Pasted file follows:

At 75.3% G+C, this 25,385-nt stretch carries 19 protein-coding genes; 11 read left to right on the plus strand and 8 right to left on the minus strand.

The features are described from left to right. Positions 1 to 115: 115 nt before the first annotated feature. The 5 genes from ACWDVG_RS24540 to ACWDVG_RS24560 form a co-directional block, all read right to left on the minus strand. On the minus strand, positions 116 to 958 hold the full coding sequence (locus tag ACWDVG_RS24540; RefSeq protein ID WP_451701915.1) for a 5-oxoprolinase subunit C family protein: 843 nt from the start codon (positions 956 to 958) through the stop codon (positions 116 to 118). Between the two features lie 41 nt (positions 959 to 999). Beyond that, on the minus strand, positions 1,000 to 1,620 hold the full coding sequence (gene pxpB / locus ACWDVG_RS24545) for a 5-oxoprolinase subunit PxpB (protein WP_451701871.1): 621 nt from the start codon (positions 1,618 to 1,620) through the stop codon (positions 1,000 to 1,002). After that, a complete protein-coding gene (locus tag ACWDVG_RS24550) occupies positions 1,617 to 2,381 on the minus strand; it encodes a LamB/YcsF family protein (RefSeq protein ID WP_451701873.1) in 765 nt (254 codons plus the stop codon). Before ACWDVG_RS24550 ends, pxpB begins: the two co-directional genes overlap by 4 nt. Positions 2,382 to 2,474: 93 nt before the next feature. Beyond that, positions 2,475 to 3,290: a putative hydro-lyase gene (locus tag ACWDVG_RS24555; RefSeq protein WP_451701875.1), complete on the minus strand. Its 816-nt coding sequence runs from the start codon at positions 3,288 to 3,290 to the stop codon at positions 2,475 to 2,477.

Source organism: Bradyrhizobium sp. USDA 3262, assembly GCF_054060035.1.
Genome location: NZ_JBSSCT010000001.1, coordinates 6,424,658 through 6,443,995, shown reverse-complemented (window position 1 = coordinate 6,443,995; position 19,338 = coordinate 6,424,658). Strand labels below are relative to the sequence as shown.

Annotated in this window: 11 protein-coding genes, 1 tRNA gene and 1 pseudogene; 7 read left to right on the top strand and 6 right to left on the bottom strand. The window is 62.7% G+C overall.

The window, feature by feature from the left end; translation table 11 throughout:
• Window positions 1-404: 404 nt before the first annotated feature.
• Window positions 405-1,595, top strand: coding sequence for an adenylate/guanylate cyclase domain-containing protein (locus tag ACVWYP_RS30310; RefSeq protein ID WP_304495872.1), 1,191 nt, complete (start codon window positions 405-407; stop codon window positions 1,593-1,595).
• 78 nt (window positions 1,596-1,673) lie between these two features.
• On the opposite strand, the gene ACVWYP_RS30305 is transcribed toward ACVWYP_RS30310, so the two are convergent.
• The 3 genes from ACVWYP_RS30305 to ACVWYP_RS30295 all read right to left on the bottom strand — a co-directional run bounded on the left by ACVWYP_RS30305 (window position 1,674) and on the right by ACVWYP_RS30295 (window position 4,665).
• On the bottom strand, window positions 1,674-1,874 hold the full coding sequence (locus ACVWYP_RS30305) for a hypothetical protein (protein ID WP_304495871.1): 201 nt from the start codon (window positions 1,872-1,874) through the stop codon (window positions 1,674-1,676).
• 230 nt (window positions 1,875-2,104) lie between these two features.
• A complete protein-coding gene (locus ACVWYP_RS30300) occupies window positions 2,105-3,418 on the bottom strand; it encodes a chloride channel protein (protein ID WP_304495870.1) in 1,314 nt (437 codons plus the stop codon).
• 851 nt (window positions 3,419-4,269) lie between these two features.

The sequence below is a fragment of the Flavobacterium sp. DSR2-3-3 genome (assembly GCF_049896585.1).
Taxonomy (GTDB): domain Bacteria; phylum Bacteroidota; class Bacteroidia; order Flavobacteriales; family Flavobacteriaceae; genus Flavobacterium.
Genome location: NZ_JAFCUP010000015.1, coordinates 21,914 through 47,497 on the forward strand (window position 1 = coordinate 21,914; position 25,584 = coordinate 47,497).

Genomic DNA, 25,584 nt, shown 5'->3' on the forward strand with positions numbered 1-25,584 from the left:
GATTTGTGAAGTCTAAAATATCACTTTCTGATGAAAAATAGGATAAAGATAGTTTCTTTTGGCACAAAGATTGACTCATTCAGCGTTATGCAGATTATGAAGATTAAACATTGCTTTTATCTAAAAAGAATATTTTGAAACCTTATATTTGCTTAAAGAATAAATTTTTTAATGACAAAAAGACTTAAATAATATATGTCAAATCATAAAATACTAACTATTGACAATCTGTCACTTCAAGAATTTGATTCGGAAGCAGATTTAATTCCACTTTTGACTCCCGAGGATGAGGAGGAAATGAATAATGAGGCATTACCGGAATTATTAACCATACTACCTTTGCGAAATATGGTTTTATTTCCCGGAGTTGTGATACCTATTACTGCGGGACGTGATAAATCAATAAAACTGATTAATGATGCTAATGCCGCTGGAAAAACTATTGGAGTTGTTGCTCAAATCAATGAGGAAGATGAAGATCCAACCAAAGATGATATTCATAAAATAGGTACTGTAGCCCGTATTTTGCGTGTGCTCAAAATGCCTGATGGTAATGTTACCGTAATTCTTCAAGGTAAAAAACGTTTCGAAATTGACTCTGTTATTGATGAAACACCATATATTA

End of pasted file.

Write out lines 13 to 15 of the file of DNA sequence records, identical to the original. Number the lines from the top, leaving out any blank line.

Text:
• 230 nt (window positions 1,875-2,104) lie between these two features.
• A complete protein-coding gene (locus ACVWYP_RS30300) occupies window positions 2,105-3,418 on the bottom strand; it encodes a chloride channel protein (protein ID WP_304495870.1) in 1,314 nt (437 codons plus the stop codon).
• 851 nt (window positions 3,419-4,269) lie between these two features.